You can stay 180 days on a tourist visa in Mexico, then get another 180 just by leaving and coming back. If you can show a good enough income, the residency process is straightforward if you want to stick around or put your kids in school. In colonial cities, it’s easy to get by without a car. Just understand that I’m talking about Mexico away from the tourist resorts. Los Cabos could cost you as much as your current home and it’s not such a bargain in Playa del Carmen or Puerto Vallarta. You need to go inland or to a beach without a lot of moneyed tourists around.
Honduras doesn’t get much good press anymore because the two main cities are very dangerous places. It’s much more mellow on the islands of Roatan and Utila, famous for their diving and beaches, or other spots like Ceiba and Copan. If you’re willing to look past the news headlines, this is a cheap place to live in the tropics. Even on Roatan, one social security check would be enough to cover basic living expenses and then some. After all, the average salary for Hondurans is less than $500 per month.
Panama Outside the Capital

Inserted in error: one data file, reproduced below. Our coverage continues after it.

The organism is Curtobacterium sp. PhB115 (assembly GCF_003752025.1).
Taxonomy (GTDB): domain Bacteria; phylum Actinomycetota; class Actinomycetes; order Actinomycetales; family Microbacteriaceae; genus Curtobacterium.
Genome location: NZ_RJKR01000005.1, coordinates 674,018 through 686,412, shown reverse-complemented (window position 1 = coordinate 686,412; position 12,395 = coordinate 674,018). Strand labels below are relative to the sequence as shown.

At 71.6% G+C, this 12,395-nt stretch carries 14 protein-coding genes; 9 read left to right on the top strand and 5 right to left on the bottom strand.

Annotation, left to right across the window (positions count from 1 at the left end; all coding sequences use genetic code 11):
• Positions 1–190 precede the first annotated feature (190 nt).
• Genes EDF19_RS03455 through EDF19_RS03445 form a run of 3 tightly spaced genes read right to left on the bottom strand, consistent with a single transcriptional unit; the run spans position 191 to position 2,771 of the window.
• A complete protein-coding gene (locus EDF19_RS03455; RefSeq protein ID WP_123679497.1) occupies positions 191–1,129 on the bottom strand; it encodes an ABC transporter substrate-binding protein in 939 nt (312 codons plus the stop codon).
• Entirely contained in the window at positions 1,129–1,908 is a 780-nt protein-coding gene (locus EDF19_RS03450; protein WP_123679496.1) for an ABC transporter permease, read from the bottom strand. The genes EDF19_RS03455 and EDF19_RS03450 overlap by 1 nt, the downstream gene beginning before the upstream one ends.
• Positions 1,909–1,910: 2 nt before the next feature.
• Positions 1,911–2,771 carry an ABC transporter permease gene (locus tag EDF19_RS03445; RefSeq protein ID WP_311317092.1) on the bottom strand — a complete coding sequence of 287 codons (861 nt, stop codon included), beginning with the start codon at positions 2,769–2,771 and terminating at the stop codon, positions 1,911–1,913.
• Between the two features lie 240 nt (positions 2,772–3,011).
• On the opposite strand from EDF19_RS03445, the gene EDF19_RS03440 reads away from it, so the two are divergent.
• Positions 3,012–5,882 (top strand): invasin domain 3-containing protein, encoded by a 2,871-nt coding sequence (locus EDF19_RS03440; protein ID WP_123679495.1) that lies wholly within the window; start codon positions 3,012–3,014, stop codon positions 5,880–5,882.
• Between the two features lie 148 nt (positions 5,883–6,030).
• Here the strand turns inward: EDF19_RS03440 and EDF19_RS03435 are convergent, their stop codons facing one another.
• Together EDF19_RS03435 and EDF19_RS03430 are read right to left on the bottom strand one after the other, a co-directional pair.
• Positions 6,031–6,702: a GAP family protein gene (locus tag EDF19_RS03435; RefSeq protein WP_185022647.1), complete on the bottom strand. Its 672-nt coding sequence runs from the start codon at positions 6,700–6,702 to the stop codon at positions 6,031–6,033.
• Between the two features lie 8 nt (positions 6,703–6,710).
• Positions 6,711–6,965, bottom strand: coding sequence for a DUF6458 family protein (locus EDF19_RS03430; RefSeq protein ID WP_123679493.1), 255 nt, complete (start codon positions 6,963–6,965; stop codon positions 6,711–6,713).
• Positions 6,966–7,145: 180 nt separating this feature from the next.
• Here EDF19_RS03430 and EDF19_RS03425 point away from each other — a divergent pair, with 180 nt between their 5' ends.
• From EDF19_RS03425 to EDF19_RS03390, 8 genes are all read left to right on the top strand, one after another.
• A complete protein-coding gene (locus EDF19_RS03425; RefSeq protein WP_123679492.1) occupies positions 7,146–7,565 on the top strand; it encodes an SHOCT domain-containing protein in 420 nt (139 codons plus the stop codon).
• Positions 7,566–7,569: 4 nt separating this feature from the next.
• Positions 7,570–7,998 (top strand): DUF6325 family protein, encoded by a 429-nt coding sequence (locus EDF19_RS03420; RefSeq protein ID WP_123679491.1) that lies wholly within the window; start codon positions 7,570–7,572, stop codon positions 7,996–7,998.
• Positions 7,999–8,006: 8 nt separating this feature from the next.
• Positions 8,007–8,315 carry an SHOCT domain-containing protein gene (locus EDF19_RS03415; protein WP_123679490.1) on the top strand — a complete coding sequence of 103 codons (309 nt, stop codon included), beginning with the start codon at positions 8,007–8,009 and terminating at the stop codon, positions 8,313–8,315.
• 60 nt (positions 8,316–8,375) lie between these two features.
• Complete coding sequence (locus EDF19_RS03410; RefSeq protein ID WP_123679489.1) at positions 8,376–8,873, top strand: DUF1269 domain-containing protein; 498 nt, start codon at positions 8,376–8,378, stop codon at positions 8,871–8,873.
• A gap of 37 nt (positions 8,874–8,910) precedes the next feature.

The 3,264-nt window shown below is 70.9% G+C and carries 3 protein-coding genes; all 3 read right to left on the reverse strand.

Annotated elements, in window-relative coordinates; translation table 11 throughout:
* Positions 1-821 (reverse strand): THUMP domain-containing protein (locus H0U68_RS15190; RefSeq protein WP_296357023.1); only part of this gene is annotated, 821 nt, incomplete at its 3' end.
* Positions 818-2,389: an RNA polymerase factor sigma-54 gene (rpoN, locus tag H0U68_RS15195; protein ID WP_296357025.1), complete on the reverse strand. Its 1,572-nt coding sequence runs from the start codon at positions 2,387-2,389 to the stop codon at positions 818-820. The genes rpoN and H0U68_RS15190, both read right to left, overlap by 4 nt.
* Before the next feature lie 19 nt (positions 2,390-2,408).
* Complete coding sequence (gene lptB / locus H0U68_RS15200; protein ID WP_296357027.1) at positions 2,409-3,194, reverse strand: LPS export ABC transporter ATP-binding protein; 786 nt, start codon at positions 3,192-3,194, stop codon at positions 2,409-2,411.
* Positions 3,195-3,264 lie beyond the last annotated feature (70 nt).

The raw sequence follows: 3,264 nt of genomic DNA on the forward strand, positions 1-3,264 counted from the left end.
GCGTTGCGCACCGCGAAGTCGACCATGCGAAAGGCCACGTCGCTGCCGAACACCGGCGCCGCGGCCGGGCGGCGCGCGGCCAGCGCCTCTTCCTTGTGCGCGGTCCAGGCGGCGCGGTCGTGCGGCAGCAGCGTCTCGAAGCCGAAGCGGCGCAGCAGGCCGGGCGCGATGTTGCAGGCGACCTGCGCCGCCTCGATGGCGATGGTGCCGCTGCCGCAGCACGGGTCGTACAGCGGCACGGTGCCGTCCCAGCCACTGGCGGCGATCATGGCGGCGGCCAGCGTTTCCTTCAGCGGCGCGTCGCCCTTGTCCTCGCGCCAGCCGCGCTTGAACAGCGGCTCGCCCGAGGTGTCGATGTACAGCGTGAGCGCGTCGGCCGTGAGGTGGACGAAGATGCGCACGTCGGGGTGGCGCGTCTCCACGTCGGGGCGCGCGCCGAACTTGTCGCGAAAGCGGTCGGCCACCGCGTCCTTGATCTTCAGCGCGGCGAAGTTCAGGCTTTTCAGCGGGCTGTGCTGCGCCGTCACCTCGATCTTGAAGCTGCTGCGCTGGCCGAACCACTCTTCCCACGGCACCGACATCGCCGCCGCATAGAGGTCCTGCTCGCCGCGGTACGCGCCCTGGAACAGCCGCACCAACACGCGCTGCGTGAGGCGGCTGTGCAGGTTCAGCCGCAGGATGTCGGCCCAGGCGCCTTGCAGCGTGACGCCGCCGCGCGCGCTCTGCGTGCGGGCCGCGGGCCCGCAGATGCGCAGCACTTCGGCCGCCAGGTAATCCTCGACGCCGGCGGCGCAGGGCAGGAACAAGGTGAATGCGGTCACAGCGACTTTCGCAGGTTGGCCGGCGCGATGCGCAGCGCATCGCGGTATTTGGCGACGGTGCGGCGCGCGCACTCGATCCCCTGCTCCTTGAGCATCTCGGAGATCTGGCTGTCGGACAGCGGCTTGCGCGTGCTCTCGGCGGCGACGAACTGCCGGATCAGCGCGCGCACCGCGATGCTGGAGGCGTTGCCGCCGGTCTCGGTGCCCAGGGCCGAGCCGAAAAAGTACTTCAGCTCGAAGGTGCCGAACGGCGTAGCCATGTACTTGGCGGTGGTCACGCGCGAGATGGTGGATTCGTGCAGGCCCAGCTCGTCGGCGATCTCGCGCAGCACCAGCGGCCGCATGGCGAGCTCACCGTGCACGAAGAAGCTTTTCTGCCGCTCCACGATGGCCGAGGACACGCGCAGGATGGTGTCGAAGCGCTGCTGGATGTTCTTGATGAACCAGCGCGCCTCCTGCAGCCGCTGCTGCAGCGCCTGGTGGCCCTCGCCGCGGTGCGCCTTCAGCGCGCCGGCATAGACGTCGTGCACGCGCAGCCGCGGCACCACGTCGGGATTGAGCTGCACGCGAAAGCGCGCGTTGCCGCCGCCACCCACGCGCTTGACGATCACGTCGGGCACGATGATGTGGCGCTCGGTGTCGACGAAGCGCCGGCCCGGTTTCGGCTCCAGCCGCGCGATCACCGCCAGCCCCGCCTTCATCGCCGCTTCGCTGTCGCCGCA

Many people are surprised when they see a current photo of Panama City, with its sleek skyscrapers jammed together for miles. There’s a lot of money in that city from shipping, banking, and investment from Latinos living in shakier economies. It’s still a cheap place to eat at a restaurant, go out for drinks, and buy electronics thanks to Panama’s duty free, open market policies. To really reap the cost savings though, it’s better to head to Boquete, David, or one of the many small coastal towns along the Pacific or the Caribbean.
Panama has the world’s best pensionada program for retirees, but really you don’t have to be retired or even old. You just need to show $1,000 a month in income to get a long list of incentives and discounts with your residency. The government is relatively stable and Copa Airlines is based here, so flight connections are good in multiple directions. On the health care side, it’s not unusual to pay $20 to see a doctor, $35 to see the dentist and get a cleaning, or a shade over $10,000 for surgery at a hospital affiliated with Johns Hopkins.
Medellin is as close as you get to a digital nomad hotspot in Latin America, with Colombia attracting a lot of the location independent crowd. They’re attracted to the nice climate, the nightlife, the fun people, and reasonable costs of living. The fall in their currency against the dollar over the past few years has turned a good value into a terrific bargain. There are plenty of cheaper places to live than Medellin around the country if you want something less hectic, but be advised that lovely Cartagena is no bargain. It’s a favorite of tourists and domestic investors buying vacation homes, so it’s an outlier.